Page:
Texas singer-songwriter Ray Wylie Hubbard chuckles when asked if mortality was on his mind when he wrote the songs for his newly released album “Tell The Devil I’m Getting There As Fast As I Can.”
The album opens with a retelling of the opening of the Biblical book of Genesis in “God Looked Around,” references the Devil in “Lucifer and the Fallen Angels,” muses on what happens after he’s gone in “In Times Of Cold” and then there’s “Prayer.”
He doesn’t argue.
“I’m hoping God grades on the curve,” he said.
At the same time, the sound of “Tell The Devil” is the sort of gritty blues guitar and roots-rock thump that gives him joy. Hubbard has found that sweet spot in a career where he plays enough to pay the bills, record every so often and stick to his muse rather than chase the fickle tastes of the mass market. In some ways, “Tell The Devil” sums up a lot of Hubbard’s life and loves.
Hubbard, 70, brings his music new and old to the Waco Hippodrome for a Saturday night show. There’s the song that he’ll never shake, “Up Against The Wall, Redneck Mother” that Jerry Jeff Walker turned into a Texas legend, as well as stuff from his ‘90s albums “Loco Gringo’s Lament” and “Lost Train Of Thought,” his 2006 success “Snake Farm” and 2012’s “The Grifter’s Hymnal.”
And now, some new songs from “Tell The Devil.”
“(Recording) is a lot of fun. It’s still a jazz for me,” he said, quipping about his wife Judy’s work as head of their Bordello Records. “I feel very fortunate. I sleep with the president of my record label.”
Hubbard, one of the ornery, independent Texas musicians that put Austin on the music map of the 1970s, survived a bout of substance abuse to become one of the state’s revered singer-songwriters, proving a mentor to young contemporaries such as Hays Carll, Eric Church and Slay Cleaves.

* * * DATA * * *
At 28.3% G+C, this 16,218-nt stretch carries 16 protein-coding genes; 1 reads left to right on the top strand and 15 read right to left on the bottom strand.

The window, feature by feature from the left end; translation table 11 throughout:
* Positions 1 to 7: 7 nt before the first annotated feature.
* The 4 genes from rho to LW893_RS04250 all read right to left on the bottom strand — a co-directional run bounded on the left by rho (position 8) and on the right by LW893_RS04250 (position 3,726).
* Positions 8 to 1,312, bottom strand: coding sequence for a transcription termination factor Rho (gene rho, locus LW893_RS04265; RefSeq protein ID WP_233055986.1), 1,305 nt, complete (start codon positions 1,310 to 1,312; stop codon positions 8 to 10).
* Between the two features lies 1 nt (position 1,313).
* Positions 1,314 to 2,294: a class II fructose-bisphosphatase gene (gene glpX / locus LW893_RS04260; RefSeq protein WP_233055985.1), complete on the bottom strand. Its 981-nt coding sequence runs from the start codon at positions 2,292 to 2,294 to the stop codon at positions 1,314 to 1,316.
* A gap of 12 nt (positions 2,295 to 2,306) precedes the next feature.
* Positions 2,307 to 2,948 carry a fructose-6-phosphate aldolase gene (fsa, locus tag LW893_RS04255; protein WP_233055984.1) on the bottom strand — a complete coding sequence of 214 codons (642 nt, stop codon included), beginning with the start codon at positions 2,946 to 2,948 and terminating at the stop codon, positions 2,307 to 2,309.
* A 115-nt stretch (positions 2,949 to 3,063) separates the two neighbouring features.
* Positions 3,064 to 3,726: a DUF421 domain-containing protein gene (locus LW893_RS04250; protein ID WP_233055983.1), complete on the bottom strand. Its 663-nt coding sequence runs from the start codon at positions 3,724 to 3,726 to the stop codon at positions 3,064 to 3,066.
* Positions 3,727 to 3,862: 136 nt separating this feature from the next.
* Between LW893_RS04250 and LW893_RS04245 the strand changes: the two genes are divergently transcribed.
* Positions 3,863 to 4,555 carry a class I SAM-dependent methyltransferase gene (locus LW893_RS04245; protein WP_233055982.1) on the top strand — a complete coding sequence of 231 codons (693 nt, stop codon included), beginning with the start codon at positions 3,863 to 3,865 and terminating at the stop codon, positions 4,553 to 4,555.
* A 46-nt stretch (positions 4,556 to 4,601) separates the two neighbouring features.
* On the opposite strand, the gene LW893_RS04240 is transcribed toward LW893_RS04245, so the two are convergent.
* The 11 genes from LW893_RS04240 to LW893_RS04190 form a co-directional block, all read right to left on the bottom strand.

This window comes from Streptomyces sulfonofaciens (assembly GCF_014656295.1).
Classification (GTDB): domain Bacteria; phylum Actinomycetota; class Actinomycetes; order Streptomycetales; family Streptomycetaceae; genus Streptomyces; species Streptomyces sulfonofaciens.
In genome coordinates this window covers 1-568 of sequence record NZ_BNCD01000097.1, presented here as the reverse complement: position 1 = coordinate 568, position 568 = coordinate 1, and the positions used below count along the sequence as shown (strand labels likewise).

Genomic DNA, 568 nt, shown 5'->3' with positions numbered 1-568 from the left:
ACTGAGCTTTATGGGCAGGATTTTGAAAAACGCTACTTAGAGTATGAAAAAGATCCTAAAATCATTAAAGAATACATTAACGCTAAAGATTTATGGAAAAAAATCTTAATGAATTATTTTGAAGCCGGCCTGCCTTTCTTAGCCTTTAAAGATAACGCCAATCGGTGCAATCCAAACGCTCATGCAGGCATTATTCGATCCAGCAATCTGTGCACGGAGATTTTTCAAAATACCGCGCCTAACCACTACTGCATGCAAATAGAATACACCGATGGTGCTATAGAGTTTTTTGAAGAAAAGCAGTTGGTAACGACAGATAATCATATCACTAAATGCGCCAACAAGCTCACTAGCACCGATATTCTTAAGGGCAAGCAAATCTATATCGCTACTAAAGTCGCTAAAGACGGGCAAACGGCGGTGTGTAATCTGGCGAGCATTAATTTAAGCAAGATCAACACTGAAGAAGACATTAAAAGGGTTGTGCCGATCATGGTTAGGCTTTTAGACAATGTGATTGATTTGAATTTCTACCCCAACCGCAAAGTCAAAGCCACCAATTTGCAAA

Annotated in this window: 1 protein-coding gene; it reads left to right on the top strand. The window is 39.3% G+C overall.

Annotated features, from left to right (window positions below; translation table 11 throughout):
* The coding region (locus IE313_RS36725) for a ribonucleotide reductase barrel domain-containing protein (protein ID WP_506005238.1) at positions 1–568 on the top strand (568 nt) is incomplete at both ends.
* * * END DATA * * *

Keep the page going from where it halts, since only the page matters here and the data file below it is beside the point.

He’s found a gritty, gravely Americana sound a satisfying container for his words, their simpler backing allowing a lyrical freedom not dependent on radio-friendly three-minute lengths or catchy hooks.
“I started off in folk music. Lyrics are very important. Then in my 40s, I wanted to play guitar like Lightning Hopkins and John Lee Hooker,” he explained. “I learned fingerpicking, country blues. It’s been a real good place for me . . . I’ve never been mainstream — Hell, I wrote ‘Redneck Mother.’ It wasn’t country.”
Hubbard finds a new generation of fans are paying attention, drawn by their interest in something real and authentic. “At my age, that’s a good place for me,” he said.
Being real also pays off in performance as listeners usually are willing to give him the benefit of the doubt.
“Don’t listen too close. I might hit a wrong chord or something,” Hubbard laughed.